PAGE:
Magazine article Artforum International

Nayland Blake: YERBA BUENA CENTER FOR THE ARTS/GALLERY PAULE ANGLIM

Magazine article Artforum International

Nayland Blake: YERBA BUENA CENTER FOR THE ARTS/GALLERY PAULE ANGLIM

Article excerpt

Get together, reuse remember, give something away: These are feel-good values, even if rubber bondage masks may he among the souvenirs. Nayland Blake's recent pair of shows, played ebulliently with innuendo. But "FREE!LOVE!TOOL!BOX!," a group of interlocking installations at Yerba Buena Center for the Arts, really did mean to proffer *a tool kit for sustaining communal pleasures. Running concurrently at Gallery Paul, Anglim, a miniretrospective--comprising just four works--was titled "Not Drowning, Waving." Twenty-six years into his career and counting, Blake inverts Stevie Smith's darkly comic 1957 poem on isolation and death ("Not Waving but Drowning") to express a comically dark affirmation of survival and saying hi.

"FREER.OVE!TOOHBOX!" was organized as five "stations," though the exhibition checklist identified fourteen named parts, and it felt like even more. The first station featured, Too/Box Again, 2012, a history-painting-size reproduction of Chuck Arnett's mural for the legendary San Francisco leather bar the Tool Box. (An image of the mural appeared in a 1964 Life magazine article on "Homosexuality in America," and Blake included a copy of the issue, displaying it in a reliquary of Styrofoam, Plexiglas, steel chains, and nylon straps.) The guys in Arnett's image cluster close, as if to form one body, a sense of solidarity Blake emphasizes by connecting the figures with leashlike ribbons sutured to and draping off the banner. Nearby, a station titled "Maypole Way" was similarly ghostly yet festive: a plywood catwalk, carpeted with black rubber and decorated with a Felix Gonzalez-Torres-style lightbulb string installed beside a maypole-shaped assemblage festooned with banners. reading Dus--an anagram for 'Stud, another famous SF bar. So perhaps the waving surfer whom Blake celebrates died after all. The show comprises, in a way, scenes from his afterlife. But ashes to ashes, funk to funky, his memories seem happy.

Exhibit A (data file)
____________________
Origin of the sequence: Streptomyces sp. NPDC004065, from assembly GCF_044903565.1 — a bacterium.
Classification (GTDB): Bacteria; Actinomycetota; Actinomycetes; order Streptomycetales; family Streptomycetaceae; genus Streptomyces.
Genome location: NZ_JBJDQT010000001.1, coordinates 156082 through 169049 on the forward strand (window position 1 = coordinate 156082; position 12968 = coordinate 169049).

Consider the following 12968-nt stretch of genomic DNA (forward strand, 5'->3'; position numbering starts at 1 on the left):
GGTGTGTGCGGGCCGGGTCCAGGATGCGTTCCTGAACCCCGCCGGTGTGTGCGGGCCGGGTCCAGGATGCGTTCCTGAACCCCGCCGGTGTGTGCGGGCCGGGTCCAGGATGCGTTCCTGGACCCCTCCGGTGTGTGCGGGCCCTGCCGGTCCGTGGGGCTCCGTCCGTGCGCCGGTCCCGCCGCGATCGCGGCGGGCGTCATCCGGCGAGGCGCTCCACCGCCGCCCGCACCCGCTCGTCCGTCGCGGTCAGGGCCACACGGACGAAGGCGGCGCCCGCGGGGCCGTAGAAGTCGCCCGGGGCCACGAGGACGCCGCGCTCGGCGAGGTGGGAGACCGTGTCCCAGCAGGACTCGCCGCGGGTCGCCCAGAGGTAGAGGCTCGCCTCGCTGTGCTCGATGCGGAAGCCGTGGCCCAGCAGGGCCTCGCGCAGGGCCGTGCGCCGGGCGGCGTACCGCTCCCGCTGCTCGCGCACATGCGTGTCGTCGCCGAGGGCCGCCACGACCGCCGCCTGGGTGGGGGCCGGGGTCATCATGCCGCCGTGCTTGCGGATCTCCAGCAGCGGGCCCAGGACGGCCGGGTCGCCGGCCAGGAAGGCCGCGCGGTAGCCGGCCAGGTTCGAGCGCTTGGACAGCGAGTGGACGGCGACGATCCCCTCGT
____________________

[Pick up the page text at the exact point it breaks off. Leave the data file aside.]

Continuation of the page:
Nearby, a station titled "Video Studio," was a side room appointed with gold Mylar panels, more dressing-room lights, and a tutu. No one, on the clays I visited, went in. No one pranced on the catwalk, either, and this emptiness, combined with the convention center-esque YBCA space, sucked energy from the peppy installation. …

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